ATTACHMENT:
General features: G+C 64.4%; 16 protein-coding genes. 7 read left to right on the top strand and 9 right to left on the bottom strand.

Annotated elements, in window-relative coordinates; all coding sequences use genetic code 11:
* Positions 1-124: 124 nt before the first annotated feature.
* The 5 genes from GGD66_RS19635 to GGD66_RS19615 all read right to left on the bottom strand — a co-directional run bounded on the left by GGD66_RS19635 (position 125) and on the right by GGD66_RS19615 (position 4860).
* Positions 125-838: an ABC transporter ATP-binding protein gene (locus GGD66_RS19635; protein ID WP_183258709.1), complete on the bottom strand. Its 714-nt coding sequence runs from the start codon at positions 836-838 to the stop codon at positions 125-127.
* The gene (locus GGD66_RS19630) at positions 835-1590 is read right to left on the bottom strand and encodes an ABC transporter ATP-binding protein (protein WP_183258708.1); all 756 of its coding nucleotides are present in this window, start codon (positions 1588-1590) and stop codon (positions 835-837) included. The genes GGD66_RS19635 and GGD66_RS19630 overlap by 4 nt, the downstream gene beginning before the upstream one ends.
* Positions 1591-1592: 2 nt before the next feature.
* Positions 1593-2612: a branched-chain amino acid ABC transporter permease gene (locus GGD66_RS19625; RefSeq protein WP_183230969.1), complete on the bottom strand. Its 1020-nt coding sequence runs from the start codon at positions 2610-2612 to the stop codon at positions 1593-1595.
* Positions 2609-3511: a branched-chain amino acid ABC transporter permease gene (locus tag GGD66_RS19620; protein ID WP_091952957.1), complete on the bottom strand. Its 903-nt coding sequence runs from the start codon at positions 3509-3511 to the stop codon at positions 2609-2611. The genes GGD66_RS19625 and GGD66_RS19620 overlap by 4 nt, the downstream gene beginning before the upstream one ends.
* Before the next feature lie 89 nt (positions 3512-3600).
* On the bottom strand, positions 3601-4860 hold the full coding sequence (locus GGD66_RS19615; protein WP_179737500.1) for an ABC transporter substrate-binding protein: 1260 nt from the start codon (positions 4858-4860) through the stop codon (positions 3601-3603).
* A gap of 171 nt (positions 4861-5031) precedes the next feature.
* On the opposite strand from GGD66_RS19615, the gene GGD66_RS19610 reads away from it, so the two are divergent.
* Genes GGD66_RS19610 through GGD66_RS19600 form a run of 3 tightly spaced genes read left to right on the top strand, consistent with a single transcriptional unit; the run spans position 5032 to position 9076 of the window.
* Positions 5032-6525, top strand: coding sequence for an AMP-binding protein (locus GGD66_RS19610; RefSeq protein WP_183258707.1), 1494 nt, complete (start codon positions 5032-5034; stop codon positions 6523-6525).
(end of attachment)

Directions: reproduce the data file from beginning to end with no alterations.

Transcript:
General features: G+C 64.4%; 16 protein-coding genes. 7 read left to right on the top strand and 9 right to left on the bottom strand.

Annotated elements, in window-relative coordinates; all coding sequences use genetic code 11:
* Positions 1-124: 124 nt before the first annotated feature.
* The 5 genes from GGD66_RS19635 to GGD66_RS19615 all read right to left on the bottom strand — a co-directional run bounded on the left by GGD66_RS19635 (position 125) and on the right by GGD66_RS19615 (position 4860).
* Positions 125-838: an ABC transporter ATP-binding protein gene (locus GGD66_RS19635; protein ID WP_183258709.1), complete on the bottom strand. Its 714-nt coding sequence runs from the start codon at positions 836-838 to the stop codon at positions 125-127.
* The gene (locus GGD66_RS19630) at positions 835-1590 is read right to left on the bottom strand and encodes an ABC transporter ATP-binding protein (protein WP_183258708.1); all 756 of its coding nucleotides are present in this window, start codon (positions 1588-1590) and stop codon (positions 835-837) included. The genes GGD66_RS19635 and GGD66_RS19630 overlap by 4 nt, the downstream gene beginning before the upstream one ends.
* Positions 1591-1592: 2 nt before the next feature.
* Positions 1593-2612: a branched-chain amino acid ABC transporter permease gene (locus GGD66_RS19625; RefSeq protein WP_183230969.1), complete on the bottom strand. Its 1020-nt coding sequence runs from the start codon at positions 2610-2612 to the stop codon at positions 1593-1595.
* Positions 2609-3511: a branched-chain amino acid ABC transporter permease gene (locus tag GGD66_RS19620; protein ID WP_091952957.1), complete on the bottom strand. Its 903-nt coding sequence runs from the start codon at positions 3509-3511 to the stop codon at positions 2609-2611. The genes GGD66_RS19625 and GGD66_RS19620 overlap by 4 nt, the downstream gene beginning before the upstream one ends.
* Before the next feature lie 89 nt (positions 3512-3600).
* On the bottom strand, positions 3601-4860 hold the full coding sequence (locus GGD66_RS19615; protein WP_179737500.1) for an ABC transporter substrate-binding protein: 1260 nt from the start codon (positions 4858-4860) through the stop codon (positions 3601-3603).
* A gap of 171 nt (positions 4861-5031) precedes the next feature.
* On the opposite strand from GGD66_RS19615, the gene GGD66_RS19610 reads away from it, so the two are divergent.
* Genes GGD66_RS19610 through GGD66_RS19600 form a run of 3 tightly spaced genes read left to right on the top strand, consistent with a single transcriptional unit; the run spans position 5032 to position 9076 of the window.
* Positions 5032-6525, top strand: coding sequence for an AMP-binding protein (locus GGD66_RS19610; RefSeq protein WP_183258707.1), 1494 nt, complete (start codon positions 5032-5034; stop codon positions 6523-6525).